Random does not Necessarily Mean Random
People look at pictures and seemingly random images and can always find an object or pattern that they can recognize. Psychiatrists have been using this as a tool since the 1920s when Hermann Rorschach published his research on the interpretation of inkblots through free association. This has been further defined in psychology through the Gestalt laws of grouping. But as we learn more about how our brains work, we find that there is a scientific process and reason as to why we look for and find patterns in seemingly unstructured data.
While snow on the television is random, people will claim that they see specific patterns and visual cues in the image. We are always looking for patterns and structure when we look at data sets. This is the concept behind big data and the ability to extract nuggets of insight from large and seemingly unrelated pieces of information.
When we look this in the context of the Internet, we inspect, collect, and analyze the data that traverses the network. Service providers look for patterns and clues as to the behavior of their subscribers to be able to make realistic predictions towards how the network will be utilized and what content the subscribers tend to access. Even though the network supports millions of individuals who are not necessarily related, there are patterns that can be discerned based on group habits and general trends.
This is an important concept to understand. Individuals perform unique tasks, but when aggregated, trends can be established. The above graph from the Financial Times shows subscriber consumption over the course of the week and it is obvious that there are preferential times for using the fixed-line and mobile networks based on the person’s daily habits and activities (work, sleep, weekend, etc.). When one looks at deeper into the pattern, it can be seen that certain applications are more popular at different points in time based on subscriber habits. This high level insight gives us enough information to start looking for ways to deliver a higher quality experience.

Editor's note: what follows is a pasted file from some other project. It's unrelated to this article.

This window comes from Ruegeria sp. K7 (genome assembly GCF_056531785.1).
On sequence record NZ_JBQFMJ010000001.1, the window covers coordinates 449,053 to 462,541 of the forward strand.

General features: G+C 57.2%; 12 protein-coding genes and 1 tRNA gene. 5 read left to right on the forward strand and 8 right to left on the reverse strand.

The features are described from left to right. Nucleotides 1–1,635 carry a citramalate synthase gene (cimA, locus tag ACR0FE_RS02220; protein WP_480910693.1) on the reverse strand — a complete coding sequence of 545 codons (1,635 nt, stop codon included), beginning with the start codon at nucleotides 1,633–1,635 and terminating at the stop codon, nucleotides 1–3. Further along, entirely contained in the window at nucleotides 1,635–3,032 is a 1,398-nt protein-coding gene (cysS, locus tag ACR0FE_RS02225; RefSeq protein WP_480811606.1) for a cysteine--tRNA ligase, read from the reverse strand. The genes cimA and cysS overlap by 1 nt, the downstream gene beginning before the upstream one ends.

For service providers, this is extremely beneficial information for capacity planning and traffic management. For example, if one service is known or expected to be known to cause congestion at certain regular periods of time, the network can proactively manage this through optimization techniques such as video optimization. Resources can be tasked based on demand requirements as well. To properly optimize the content and delivery of that content to the subscribers in a method that maximizes the experience, it is essential that service providers have the capability to understand what content subscribers are accessing through content inspection and context correlation.
This requires the service provider to have the technology to identify and classify content, steer specific content based on subscriber profile and application context to value-added services (VAS) to optimize the content and a network management infrastructure that can collect and analyze the data over time to predictably orchestrate the network to adjust to the various (daily, weekly, regional) usage patterns in a proactive manner.
In a theoretical and ideal scenario, these functions are related and interconnected, meaning that the inspection, data collection, and steering can be done in the same logical function and sequence while the heuristic data and profile can be accessed in real-time to properly manage the network infrastructure to support the necessary functions without any discernable loss in customer experience.